The challenge for Pakistan is that it continues to deal with China on the CPEC, but has had to conceal information on sensitive issues like making the Yuan legal tender as it affects sovereignty. The Chinese involvement in Gwadar is a case in point. China first showed interest in having energy pipelines run from Gwadar to China via the Himalayas as early as 2006, which years later became the CPEC under President Xi Jinping’s Belt and Road Initiative. The Chinese soon built a small harbour at Gwadar to bring machinery, equipment and materials for constructing a proper port while the management and development of other facilities was given to a Singaporean Company. Subsequently, even the management of the port was handed over to the Chinese. CPEC added rail and road connections to the energy lines projecting it as a grand plan for overall economic and industrial development of Pakistan. According to the China’s NDRC document outlining the LTP for Pakistan, Gwadar, “is positioned as the direct hinterland connecting Balochistan and Afghanistan.” As a CPEC entreport, the plan recommends that it be built into “a base of heavy and chemical industries, such as iron and steel/petrochemical”. It notes that “some Chinese enterprises have started investment and construction in Gwadar” taking advantage of its “superior geographical position and cheap shipping costs to import crude oil from the Middle East, iron ore and coking coal resources from South Africa and New Zealand” for onward supply to the local market “as well as South Asia and Middle East after processing at port.” A glance at social media indicates that there is support for the Chinese proposal in some quarters. If the Yuan is permitted to be used as legal tender in Gwadar, it will enable Chinese residents and workers to use their currency freely anywhere in Gwadar and help them pay Pakistani shop keepers and save on paying the exchange charges. Also, payments from one Chinese company to another won’t be in foreign currency and will help save foreign reserves. For the Chinese, the greatest benefit of having the Yuan as legal tender in Gwadar as perhaps eventually in all of Pakistan will be that all the earnings from CPEC can easily be repatriated back to China avoiding fluctuations/risks of foreign currency.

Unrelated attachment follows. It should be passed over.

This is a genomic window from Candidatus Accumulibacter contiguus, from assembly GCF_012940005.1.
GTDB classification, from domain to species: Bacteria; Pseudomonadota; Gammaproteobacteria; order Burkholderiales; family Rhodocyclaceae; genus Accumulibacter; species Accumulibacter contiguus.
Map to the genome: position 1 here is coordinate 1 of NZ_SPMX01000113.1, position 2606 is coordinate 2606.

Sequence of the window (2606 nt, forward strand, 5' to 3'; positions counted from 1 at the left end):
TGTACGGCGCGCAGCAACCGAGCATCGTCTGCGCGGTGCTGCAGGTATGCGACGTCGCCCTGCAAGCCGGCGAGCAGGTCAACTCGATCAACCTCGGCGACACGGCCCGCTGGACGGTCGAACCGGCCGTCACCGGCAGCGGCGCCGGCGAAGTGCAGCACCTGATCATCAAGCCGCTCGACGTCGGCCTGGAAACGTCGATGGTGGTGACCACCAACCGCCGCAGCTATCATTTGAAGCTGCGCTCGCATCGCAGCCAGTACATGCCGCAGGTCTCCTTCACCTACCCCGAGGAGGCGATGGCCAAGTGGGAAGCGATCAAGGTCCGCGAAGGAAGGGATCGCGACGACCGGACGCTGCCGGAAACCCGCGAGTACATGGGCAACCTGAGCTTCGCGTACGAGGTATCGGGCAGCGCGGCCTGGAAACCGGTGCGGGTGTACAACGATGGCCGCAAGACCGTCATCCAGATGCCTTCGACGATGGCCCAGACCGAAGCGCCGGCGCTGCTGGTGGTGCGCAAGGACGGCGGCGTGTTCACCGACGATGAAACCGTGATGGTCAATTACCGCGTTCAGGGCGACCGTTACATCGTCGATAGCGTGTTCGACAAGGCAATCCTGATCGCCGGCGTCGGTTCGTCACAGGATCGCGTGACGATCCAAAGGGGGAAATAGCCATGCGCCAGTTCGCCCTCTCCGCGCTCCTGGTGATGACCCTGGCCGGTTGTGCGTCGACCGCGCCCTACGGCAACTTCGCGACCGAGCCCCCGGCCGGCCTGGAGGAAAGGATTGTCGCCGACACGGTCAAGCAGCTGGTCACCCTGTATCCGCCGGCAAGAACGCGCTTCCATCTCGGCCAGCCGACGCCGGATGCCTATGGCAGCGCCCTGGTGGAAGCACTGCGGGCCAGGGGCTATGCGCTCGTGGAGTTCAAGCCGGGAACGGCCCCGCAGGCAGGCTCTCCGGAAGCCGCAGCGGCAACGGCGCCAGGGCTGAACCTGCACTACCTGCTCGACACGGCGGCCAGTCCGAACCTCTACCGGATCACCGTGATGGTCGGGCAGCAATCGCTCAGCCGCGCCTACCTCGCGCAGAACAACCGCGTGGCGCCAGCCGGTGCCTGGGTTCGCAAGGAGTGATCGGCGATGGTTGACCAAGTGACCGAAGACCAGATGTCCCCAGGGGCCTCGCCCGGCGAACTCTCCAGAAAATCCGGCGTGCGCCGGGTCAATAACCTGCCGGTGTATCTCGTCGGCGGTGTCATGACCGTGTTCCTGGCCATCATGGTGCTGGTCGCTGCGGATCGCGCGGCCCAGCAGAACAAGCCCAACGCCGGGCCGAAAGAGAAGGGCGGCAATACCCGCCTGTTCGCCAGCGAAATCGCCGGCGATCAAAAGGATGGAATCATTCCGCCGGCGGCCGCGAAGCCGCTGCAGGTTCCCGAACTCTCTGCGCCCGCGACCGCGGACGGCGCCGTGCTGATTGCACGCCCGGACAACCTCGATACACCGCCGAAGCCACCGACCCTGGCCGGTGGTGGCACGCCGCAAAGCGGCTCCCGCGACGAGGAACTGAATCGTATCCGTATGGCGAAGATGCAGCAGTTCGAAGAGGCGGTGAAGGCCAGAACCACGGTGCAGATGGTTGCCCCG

The IMF had warned in its review of Pakistan’s economy last year that once Chinese companies start making profits, they would begin to repatriate it back to China. If the transaction was done in Yuan then it would benefit the Chinese more than the Pakistanis. A perusal of the global market indicates that only two countries thus far have officially allowed the Yuan to be legal tender, Angola and Zimbabwe. Zimbabwe’s decision was aided by the collapse of its own currency in 2009, and they shifted to the US dollar and the South African Rand as legal tender, and added Yuan in 2015.
This was achieved after China cancelled Zimbabwe’s US$ 40 million debt. China’s LTP for Pakistan is aimed precisely at eroding absolute sovereignty over strategic ports like Gwadar. At the end of the day, the CPEC is of Chinese origin, is being built by China and will meet China’s own interests; Pakistan is incidental in the whole scheme of things. That is why the Yuan battle is a long story that will not end easily today or tomorrow.